Urinary system

All sorts of wastes are constantly being formed as a result of the processes which take place in the body. In contrast to unicellular organisms, which pass their wastes directly into their surroundings, human beings require special organs for this. The liver and the kidneys are specialized in the excretion function, but the skin and the lungs also play a part by excreting wastes in sweat and breath. Through the liver and the kidneys we also get rid of other things which have entered the body from outside, such as drugs. Another quality which distinguishes us from unicellular organisms is our ability to maintain an internal environment which differs from the external environment. Unicellular organisms adapt to the external environment; they are not able to close themselves off sufficiently. Humans can. The kidneys are the organs which enable us to keep our internal environment in equilibrium, a process known as homeostasis. The quantities of certain substance, such as salts and acids, in our bodies is accurately regulated, but blood pressure is also regulated via the kidneys by controlling the salt and water in the body. Because of the kidneys’ purification function the urine can be used to obtain information about the state of the body and possible treatment. In sports, for example, the urine is examined to detect doping, and women’s urine is examined to determine whether they are pregnant. Urine is also frequently checked for sugar, because sugar in the urine is one of the clearest signs of diabetes.

Excretion

Excretion is the elimination of waste materials from the body. This vital function is mainly performed by the kidneys, but the intestines, the liver, the skin and the lungs also play a part in this process. It is an essential requirement of all organisms that their internal chemical composition is maintained within certain limits. In the human body the pH (degree of acidity), osmolarity (concentration of dissolved chemicals) and water content of the blood must be finely controlled. Toxic substances, such as accidentally ingested poisons, drugs or certain products of metabolism potentially damaging to the tissues, must also be promptly excreted. To remain healthy both the quantity and quality of the blood, and consequently the tissue fluids, must be maintained within narrow limits.

Organs of excretion

The liver can be thought of as the chemical factory of the body, and one of its major roles is to convert drugs, hormones and waste products of metabolism into a form that can be excreted by the kidneys. This often involves the conversion of fat soluble substances into water soluble ones. The liver can also act directly as an organ of excretion by expelling substances into the bile, a liquid that is stored in the gall bladder and released into the duodenum, the first part of the small intestine, during the digestion of foods. Whereas the intestine is primarily an organ of absorption, it also temporarily stores the solid residue of food or roughage, millions of dead bacteria and ‘discarded’ epithelial cells. These contents are mixed with bile, which is responsible for the characteristic brown colour of faeces, and excreted from the body via the rectum and the anus.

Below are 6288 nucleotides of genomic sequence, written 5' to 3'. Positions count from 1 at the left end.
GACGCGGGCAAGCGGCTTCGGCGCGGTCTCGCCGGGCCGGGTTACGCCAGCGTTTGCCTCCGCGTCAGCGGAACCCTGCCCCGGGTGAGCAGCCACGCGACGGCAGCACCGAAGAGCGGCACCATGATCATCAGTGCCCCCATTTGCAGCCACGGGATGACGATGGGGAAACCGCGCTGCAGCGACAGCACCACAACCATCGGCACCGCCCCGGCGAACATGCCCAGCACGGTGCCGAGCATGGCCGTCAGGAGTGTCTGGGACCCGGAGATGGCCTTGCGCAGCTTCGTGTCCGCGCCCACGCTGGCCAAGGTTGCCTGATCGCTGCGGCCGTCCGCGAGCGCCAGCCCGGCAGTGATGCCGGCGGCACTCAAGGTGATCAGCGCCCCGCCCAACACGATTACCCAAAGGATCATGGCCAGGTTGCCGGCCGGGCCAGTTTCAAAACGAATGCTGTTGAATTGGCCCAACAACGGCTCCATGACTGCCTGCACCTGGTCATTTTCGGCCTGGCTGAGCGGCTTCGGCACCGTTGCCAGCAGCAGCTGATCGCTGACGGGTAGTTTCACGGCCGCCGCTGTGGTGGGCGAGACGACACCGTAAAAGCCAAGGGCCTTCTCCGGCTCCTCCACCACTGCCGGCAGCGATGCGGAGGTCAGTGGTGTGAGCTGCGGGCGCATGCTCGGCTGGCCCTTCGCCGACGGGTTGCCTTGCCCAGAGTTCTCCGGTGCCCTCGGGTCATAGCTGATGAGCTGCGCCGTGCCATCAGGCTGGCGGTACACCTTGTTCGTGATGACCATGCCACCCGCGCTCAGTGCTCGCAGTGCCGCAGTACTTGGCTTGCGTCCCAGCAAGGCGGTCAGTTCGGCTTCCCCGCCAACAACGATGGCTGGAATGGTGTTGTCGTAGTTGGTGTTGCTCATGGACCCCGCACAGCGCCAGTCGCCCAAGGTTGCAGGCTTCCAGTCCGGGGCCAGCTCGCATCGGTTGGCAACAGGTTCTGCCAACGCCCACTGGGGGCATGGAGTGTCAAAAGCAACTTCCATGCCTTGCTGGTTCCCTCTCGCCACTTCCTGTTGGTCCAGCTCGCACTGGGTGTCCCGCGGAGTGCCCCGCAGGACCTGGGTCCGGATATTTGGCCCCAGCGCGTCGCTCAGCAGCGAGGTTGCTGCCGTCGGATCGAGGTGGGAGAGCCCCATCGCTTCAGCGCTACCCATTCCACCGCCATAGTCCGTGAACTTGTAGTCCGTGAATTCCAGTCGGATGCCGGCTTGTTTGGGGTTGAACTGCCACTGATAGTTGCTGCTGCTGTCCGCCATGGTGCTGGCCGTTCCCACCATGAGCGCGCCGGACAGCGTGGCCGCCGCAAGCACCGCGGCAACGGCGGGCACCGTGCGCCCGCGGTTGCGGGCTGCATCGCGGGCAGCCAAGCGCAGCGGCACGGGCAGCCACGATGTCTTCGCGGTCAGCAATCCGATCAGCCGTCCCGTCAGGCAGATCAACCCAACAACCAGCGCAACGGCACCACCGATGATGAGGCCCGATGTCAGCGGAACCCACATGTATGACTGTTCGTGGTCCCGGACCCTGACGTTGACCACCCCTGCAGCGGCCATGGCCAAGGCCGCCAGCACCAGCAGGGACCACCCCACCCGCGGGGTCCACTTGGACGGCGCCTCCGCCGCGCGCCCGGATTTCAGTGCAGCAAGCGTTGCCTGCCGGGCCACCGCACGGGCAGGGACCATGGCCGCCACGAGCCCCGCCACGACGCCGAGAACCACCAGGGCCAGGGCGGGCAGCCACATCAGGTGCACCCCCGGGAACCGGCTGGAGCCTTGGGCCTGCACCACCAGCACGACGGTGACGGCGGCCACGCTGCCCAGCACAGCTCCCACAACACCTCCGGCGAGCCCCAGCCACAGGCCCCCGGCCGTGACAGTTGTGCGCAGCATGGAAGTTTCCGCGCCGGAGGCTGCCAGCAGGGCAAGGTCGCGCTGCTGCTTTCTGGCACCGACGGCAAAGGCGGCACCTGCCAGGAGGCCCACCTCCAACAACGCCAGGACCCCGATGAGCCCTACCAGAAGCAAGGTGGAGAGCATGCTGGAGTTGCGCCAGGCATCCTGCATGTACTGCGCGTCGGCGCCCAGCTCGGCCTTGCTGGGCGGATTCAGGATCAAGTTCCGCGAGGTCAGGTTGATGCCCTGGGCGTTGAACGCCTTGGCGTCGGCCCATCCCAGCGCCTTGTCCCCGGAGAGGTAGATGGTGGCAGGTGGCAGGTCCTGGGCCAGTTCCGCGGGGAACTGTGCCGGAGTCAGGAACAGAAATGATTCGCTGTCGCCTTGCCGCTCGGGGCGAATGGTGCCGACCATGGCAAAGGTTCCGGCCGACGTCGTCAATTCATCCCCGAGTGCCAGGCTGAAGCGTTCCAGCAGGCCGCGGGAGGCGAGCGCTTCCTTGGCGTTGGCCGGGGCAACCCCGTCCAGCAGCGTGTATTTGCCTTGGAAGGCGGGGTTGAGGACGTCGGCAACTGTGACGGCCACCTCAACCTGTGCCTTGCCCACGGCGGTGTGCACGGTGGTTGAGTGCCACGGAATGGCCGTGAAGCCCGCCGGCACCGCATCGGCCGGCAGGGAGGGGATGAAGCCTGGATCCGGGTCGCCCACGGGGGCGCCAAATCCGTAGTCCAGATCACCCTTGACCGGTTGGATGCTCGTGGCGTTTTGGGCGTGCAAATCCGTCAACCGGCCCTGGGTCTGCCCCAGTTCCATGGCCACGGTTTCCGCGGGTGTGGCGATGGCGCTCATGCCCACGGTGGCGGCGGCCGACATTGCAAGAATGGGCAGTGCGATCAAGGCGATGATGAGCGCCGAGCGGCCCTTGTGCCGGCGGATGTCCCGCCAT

Another major organ involved with excretion is the skin. This is the protective covering of the body, but it is not simply a tough membrane separating the inside of the body from the outside world, but a complex organ in its own right. It contains sweat glands, which are especially numerous in the hair-bearing areas of the body: the scalp, armpits and pubic region. In hot conditions the skin helps the body to maintain a stable temperature by sweating. Water and salt are lost together with excess heat. Some drugs and food substances such as garlic and curry are also excreted in the sweat.

As well as breathing air in and out, the lungs remove carbon dioxide produced in the tissues, and this directly influences the chemical composition of the blood. This process is another form of excretion. Some water is also excreted from the lungs in the form of water vapour, which is why you can see your breath as a white cloud of water droplets on a frosty morning. The most important organ of excretion, though, is the kidney. It functions by filtering out from the blood all its components except protein and circulating cells. From this filtrate, the kidney then selectively reab-sorbes most of the water and electrolytes (such as sodium salts). Waste materials and excess water are left behind. A special concentrating mechanism extracts more water from the filtrate, and some substances are actively secreted into the final concentrated fluid – urine. By these means the kidney removes unwanted substances and retains just the correct amount of water and dissolved chemcicals to maintain the internal chemical balance of the body. The composition of the urine – the presence or absence in it of certain chemical substances – can therefore indicate the body’s state of health. For this reason, analysis of a sample of urine is often used as an aid to diagnosis. For example, the presence in the urine of certain hormones indicates that a woman is pregnant; the presence of sugar (glucose) may be indicative of diabetes mellitus; and albumin or other proteins in the urine (proteinuria) may be only a temporary, harmless condition or it can be a symptom of a kidney disorder. Bacteria in the urine may be caused by cystitis or some other inflammatory infec- tion of the urinary tract, whereas blood in the urine (haematuria) generally indicates a kidney disorder.